ARCHIVED - Telecom Commission Letter Addressed to Paul Cowling (Shaw Telecom G.P.)

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Ottawa, 22 July 2016

Our reference: 1011-NOC2016-0116


Paul Cowling
VP, Legal and Regulatory Affairs
Shaw Telecom G.P. 

RE: Establishment of a regulatory framework for next-generation 9-1-1 in Canada, Telecom Notice of Consultation 2016-116 – Requests for information

Dear Mr. Cowling:

Pursuant to the procedure set out in Establishment of a regulatory framework for next-generation 9-1-1 in Canada, Telecom Notice of Consultation 2016-116, 29 March 2016, attached are requests for information addressed to Shaw Telecom G.P.
Responses to these requests for information are to be filed with the Commission by 23 August 2016.

Original signed by Kim Wardle for/

Sheehan Carter
A/Director, Competition and Emergency Services Policy
Telecommunications Sector

c.c.    Renée Doiron, CRTC, 819-997-2755,
James Ndirangu, CRTC, 819-997-3670,

Attach. (1)

Attachment 1

  1. NG9-1-1-capable PSAPswill not only continue to receive and process 9-1-1 voice calls using existing 9-1-1 services, but may also interact with Canadians using new NG9-1-1 services, i.e. new methods of communication, such as text or multimedia messaging services, social media, and telematics (e.g. automatic collision notification systems in vehicles, medical alert systems, sensors, and alarms of various types). From the perspective of emergency responders,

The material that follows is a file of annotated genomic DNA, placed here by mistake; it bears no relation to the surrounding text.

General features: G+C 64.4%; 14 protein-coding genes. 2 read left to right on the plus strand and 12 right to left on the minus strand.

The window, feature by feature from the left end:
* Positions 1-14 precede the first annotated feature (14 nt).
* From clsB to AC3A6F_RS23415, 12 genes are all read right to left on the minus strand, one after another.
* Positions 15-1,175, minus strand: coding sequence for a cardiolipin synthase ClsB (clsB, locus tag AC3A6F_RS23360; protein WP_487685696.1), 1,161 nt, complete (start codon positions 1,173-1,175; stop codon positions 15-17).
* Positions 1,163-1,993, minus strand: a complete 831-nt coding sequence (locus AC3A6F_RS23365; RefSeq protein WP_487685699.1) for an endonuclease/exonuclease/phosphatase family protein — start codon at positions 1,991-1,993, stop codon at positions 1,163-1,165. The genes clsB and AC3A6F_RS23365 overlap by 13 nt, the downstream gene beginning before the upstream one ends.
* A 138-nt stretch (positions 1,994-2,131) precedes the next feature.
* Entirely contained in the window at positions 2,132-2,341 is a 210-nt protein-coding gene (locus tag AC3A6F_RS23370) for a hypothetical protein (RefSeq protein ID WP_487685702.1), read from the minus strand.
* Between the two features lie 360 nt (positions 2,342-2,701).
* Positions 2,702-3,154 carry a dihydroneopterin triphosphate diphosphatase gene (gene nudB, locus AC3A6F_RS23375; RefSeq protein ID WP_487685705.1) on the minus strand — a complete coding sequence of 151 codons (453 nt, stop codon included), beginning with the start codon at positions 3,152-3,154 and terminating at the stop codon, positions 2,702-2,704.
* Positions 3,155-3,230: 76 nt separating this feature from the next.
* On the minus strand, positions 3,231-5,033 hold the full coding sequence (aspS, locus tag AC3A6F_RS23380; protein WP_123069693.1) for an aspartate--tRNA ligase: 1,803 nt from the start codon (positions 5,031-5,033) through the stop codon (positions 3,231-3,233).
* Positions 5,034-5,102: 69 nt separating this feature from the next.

2. Explain the impact on your ability to offer TTY terminal equipment that support TTY 9-1-1 calls or their availability to consumers should the United States Federal Communications Commission (FCC) Notice of Proposed Rulemaking (NPRM) 16-53 result in the equipment manufacturers phasing out the capability to support TTY relay in their products.
  3. Refer to your response to Q.9 at page 12 of Attachment 1 to your intervention in which you submitted that with respect to how best to oversee or provide funding for the transition to NG9-1-1, the Commission may wish to explore a model similar to that used by the industry to establish national porting services through the Canadian Local Number Portability Consortium. You submitted that this type of industry manager approach for NG9-1-1 services could provide similar benefits, such as centralized administration, management of competitive bidding and vendor relationships, and greater cost efficiencies than the current regional approach to 9‑1-1 services.